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Making ends meet in this sluggish economy is tough enough for individuals, but it causes even more of a challenge for small businesses.
Still, some are meeting that challenge by finding a niche – a product or service – that, coupled with hard work, determination and the ability to adjust to an ever-changing environment, allows them to keep going.
Several local restaurants are finding ways to stay afloat even though they are located off the beaten path.
Take, for example, Beth Keith, owner of Pizza Zone in Buffalo.
“When I started my business here 15 years ago, we were the only pizza place that delivered to most of LaRue County,” Keith said.
After the larger franchise chains came in that delivered throughout LaRue and even into parts of neighboring counties, Keith adapted in several ways to meet the needs of her customers.
She offers daily specials, including deals listed on the eatery’s Facebook page. Her menu goes beyond pizza to include 15 house sandwiches and salads, from ham and cheese to steak supreme.
“When people buy a pizza from here, they’ll see that we have more toppings than the other pizza places,” she said. “They measure how much topping to add while we ‘free-style,’ making sure it looks right to me before it goes into our brick oven which also adds to the taste of the pizza.”
Keith said that other businesses’ closing in Buffalo and those moving to other locations have also proved a challenge. She has cut her staff to where only family work there now. One of her hardest working employees and public relations helpers is her mom, Ruth Wortham, who at 82 years old, is in the store each day, helping wherever needed.
“We have regular customers who come in and enjoy talking with Mom as much as eating,” Keith said.
One of them, Karen Henderson, first ordered from Pizza Zone because it was the only place that delivered to her home in Mt. Sherman. She has remained a loyal customer because, “They really have good pizza.”
Sherry Logsdon, co-owner of Country Charm Cafe in Upton, said the economy has proved to be her restaurant’s greatest challenge.
“People can’t come from very far when they’re paying $4 for a gallon of gas,” said Logsdon, who owns the restaurant with her husband Bruce, her brother Jeff Hisel, and his wife Linda.
They opened May 28, 2007, providing not only a restaurant for the residents of that section of LaRue and Hardin County, but also a place where people in the community could meet, eat, and fellowship.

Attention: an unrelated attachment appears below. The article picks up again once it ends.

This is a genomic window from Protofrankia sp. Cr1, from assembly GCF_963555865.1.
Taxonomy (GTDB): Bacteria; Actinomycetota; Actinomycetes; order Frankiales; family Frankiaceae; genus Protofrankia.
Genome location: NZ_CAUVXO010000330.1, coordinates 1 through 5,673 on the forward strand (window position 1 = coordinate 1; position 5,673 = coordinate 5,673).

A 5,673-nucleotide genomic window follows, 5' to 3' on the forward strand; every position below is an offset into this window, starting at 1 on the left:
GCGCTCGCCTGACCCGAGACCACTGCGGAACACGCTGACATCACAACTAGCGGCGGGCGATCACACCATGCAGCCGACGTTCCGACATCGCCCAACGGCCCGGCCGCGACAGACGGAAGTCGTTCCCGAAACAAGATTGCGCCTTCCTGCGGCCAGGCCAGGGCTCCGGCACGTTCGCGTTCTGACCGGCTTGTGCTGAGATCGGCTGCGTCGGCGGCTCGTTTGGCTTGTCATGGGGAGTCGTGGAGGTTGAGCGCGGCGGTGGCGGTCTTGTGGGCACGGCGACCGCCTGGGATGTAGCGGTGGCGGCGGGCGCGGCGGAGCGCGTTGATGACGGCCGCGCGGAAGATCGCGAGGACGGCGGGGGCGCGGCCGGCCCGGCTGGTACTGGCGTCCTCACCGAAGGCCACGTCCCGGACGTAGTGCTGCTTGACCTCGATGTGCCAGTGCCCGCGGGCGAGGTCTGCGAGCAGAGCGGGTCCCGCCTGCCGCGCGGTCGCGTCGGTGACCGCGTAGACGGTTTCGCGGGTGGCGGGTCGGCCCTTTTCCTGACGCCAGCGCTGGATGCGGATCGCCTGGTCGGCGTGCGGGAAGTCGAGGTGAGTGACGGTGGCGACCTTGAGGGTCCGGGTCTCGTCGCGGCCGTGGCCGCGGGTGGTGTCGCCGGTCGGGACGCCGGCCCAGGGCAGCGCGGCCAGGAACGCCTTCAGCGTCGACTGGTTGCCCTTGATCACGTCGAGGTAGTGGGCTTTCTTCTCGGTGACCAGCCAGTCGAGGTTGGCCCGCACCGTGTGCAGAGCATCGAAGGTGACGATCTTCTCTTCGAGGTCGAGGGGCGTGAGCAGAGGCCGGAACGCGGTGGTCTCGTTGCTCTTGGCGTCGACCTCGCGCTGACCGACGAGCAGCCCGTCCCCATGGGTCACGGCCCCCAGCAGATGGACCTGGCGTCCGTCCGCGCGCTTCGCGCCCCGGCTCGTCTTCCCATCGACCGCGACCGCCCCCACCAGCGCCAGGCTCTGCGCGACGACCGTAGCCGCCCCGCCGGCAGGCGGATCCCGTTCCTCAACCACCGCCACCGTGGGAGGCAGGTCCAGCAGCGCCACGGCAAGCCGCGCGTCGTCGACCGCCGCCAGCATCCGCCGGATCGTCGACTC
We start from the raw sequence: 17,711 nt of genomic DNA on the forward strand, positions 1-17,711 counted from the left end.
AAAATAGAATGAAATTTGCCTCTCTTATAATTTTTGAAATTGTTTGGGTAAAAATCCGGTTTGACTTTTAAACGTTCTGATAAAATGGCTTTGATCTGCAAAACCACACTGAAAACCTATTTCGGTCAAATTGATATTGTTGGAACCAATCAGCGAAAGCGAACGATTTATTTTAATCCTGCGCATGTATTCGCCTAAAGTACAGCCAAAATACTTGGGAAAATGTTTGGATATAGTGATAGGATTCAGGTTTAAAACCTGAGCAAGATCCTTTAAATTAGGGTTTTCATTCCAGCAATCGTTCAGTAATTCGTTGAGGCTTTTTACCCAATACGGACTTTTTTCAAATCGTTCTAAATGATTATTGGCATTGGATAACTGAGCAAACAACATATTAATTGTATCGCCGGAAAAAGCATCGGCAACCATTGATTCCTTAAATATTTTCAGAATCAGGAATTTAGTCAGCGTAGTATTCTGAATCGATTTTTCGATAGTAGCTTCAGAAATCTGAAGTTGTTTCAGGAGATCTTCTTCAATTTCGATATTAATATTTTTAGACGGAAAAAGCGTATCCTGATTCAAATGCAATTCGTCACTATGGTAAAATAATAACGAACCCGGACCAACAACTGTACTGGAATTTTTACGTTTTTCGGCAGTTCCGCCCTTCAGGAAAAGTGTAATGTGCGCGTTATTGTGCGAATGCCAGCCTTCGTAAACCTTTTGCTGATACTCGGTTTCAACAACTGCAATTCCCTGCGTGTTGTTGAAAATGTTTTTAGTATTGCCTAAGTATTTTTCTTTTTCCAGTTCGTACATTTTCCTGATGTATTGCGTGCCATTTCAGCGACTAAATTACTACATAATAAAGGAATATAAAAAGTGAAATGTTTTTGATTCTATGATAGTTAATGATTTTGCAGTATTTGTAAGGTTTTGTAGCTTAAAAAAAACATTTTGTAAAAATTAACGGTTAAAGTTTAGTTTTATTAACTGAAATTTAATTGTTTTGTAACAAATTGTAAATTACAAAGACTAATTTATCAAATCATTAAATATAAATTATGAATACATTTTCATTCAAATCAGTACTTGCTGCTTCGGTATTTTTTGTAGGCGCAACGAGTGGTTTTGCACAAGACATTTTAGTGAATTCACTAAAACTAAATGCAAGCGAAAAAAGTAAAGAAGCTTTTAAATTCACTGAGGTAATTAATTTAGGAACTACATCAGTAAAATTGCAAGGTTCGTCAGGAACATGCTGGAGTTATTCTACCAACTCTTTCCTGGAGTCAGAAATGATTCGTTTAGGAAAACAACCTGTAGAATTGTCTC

“Our goal is to provide, besides good food, a pleasant atmosphere and good service,” said Logsdon.
The owners offer karaoke every Saturday evening for a three-dollar cover charge. People can sing and/or listen and, if they want to eat in a quieter atmosphere, they can move to the restaurant’s other dining room.
“We also offer specialties such as the Big Bruce Burger – a half pound of ground beef and fresh, breaded mushrooms,” said Logsdon.
Local farmers and others must like the service. Logsdon said that though the restaurant doesn’t start serving breakfast until 8 a.m., several farmers and local business people regularly arrive as early as 7:15 to make a pot of coffee and talk while waiting for their food.
Roanoke Food Mart
Charlie Nunn, owner of Roanoke Food Mart on Dan Dunn Road, offers a menu and atmosphere that is different from most local restaurants.
“I mainly sell deli meats and sandwiches while I’ll add chili, soup and sloppy joes in the winter,” said Nunn who has owned the business for nine years. “I’ve had parents tell me when they feed their kids packaged bologna, their children will say, “I don’t want this; it isn’t Charlie bologna!”
Nunn also touts his homemade chili and potato soup that tastes “like what Mama used to make.”
His location in a rural section of LaRue County – 10 miles each way from Hodgenville, New Haven and Elizabethtown – would itself seem a challenge, but not necessarily so according to Nunn, mainly because of the products he offers.
“I’ve had people drive in from Hodgenville just to get my sandwiches,” he said. “The meat I use in the sandwiches is fresh cut, not packaged, plus being a mart, people can also get some groceries at the same time.”
The economy is also his biggest challenge.
“Though I do make a living, it’s not a get-rich business,” he said. “Some months it’s a matter of barely making ends meet.”
As a reminder, he still has the dollar bill that was his entire federal refund from the first year he owned the business which he bought in 2002.
Elizabeth Akers, who co-owns Green Akers Cafe in Mount Sherman with husband Kenny, said for a small business like hers to survive, it must be a “destination” restaurant.
“You’ve got to offer something that will make people want to come to your place especially for whatever it is you’re offering,” she said.
Green Akers, due to its proximity to Green County, attracts customers from Summersville and Greensburg as well as LaRue County.
Since opening in November 2010, Green Akers’ menu has included such specialties as the Sherman Burger, a bacon cheeseburger with grilled red onion, jalapenos and peanut butter. Yes, peanut butter.
“My dad saw a similar recipe in a magazine somewhere,” said Akers. “We tried it, and it’s good.”
She also offers as many homemade items as possible, including her biscuits and gravy which has “just a touch of spiciness.”
Offering a full breakfast and lunch every day, Akers finds her customers’ most popular menu items are open-faced roast beef plates, hash browns, peanut butter pancakes with homemade blueberry syrup, and bacon egg platters.
The cafe also serves a buffet every Saturday evening.
“We must be aware of the price we charge, so we can make a living and yet serve meals at reasonable prices,” she said. “We also have a Facebook page to get our name and what we offer out there.”
Customers can also reserve the cafe for parties.
“It’s a challenge, but you must keep coming up with different things,” she said.